3. Failure to ensure that calibration procedures include specific directions and limits for accuracy and precision, as required by 21 CFR 820.72(b). For example, the temperature gauges used for monitoring the package sealing equipment are not calibrated using limits for accuracy. Specifically, during calibration, temperatures exhibited on sealing apparatuses range from less that [(b)(4)] to greater than [(b)(4)] however, there is no indication as to which temperature ranges are acceptable to ensure monitoring gauges are operating with calibration standards.
We have reviewed your response and have concluded that it is inadequate because it only states that validation of the heat sealer used on sterilized packaging is conducted [(b)(4)] and provides a correction completion date of June 2008. Your firm should submit documentation as evidence of the implementation of the correction and the corrective action that demonstrates that the temperature gauges used for monitoring package sealing equipment were calibrated using limits for the accuracy. When procedures are submitted in response to this deficiency, the portion relating to correcting this observation should be translated into English.
You should take prompt action to correct the violations addressed in this letter. Failure to promptly correct these violations may result in regulatory action, which may include detaining your devices without physical examination upon entry into the United States until the corrections are completed. Section 801(a) of the Act (21 U.S.C. § 381(a)) Also, U.S. federal agencies are advised of the issuance of all Warning Letters about devices so that they may take this information into account when considering the award of contracts. Additionally, premarket approval applications for Class III devices to which the Quality System regulation deviations are reasonably related will not be approved until the violations have been corrected. Requests for Certificates to Foreign Governments will not be granted until the violations related to the subject devices have been corrected.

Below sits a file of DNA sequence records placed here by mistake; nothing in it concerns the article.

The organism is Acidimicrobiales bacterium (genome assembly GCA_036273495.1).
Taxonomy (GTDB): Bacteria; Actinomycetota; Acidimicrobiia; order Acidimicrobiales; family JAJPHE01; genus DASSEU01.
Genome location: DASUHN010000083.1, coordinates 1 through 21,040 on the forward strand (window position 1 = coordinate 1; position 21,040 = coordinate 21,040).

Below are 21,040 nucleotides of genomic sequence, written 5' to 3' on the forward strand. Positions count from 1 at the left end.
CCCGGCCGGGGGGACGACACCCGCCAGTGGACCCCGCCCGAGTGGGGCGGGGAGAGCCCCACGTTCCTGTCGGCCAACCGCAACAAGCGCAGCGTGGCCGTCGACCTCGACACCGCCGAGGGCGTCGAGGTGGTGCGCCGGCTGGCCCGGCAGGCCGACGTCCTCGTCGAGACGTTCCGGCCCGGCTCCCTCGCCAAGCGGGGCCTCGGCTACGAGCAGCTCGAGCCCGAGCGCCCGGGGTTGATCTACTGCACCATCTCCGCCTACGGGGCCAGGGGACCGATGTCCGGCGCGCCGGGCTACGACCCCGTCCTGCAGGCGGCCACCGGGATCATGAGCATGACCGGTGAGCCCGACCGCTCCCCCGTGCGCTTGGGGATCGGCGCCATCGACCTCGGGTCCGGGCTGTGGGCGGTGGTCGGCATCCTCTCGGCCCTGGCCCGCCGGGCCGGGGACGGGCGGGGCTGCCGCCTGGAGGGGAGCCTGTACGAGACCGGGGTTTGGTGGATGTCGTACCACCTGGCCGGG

Please notify this office in writing within fifteen (15) working days from the date you receive this letter of the specific steps you have taken to correct the noted violations including an explanation of how you plan to prevent these violations, or similar violation(s), from occurring again. Include documentation of the corrective action you have taken. If your planned corrections will occur over time, please include a timetable for implementation of those corrections. If corrective action cannot be completed within 15 working days, state the reason for the delay and the time within which the corrections will be completed. If the documentation is not in English, please provide a translation to facilitate our review.
Your response should be sent to: William MacFarland, Food and Drug Administration, Center for Devices and Radiological Health, Office of Compliance, Division of Enforcement B, Cardiovascular and Neurological Devices Branch, 2094 Gaither Road, Rockville, Maryland 20850 USA. If you have any questions about the content of this letter please contact: Charles Cathlin at (240) 276-0281 or FAX (240) 276-0129
Finally, you should know that this letter is not intended to be an all-inclusive list of the violations at your facility. It is your responsibility to ensure compliance with applicable laws and regulations administered by FDA. The specific violations noted in this letter and in the Inspectional Observations, Form FDA 483 (FDA 483), issued at the closeout of the inspection may be symptomatic of serious problems in your firm's manufacturing and quality assurance systems. You should investigate and determine the causes of the violations, and take prompt actions to correct the violations and to bring your products into compliance.
Timothy A. Ulatowski
Office of Compliance
Center for Devices and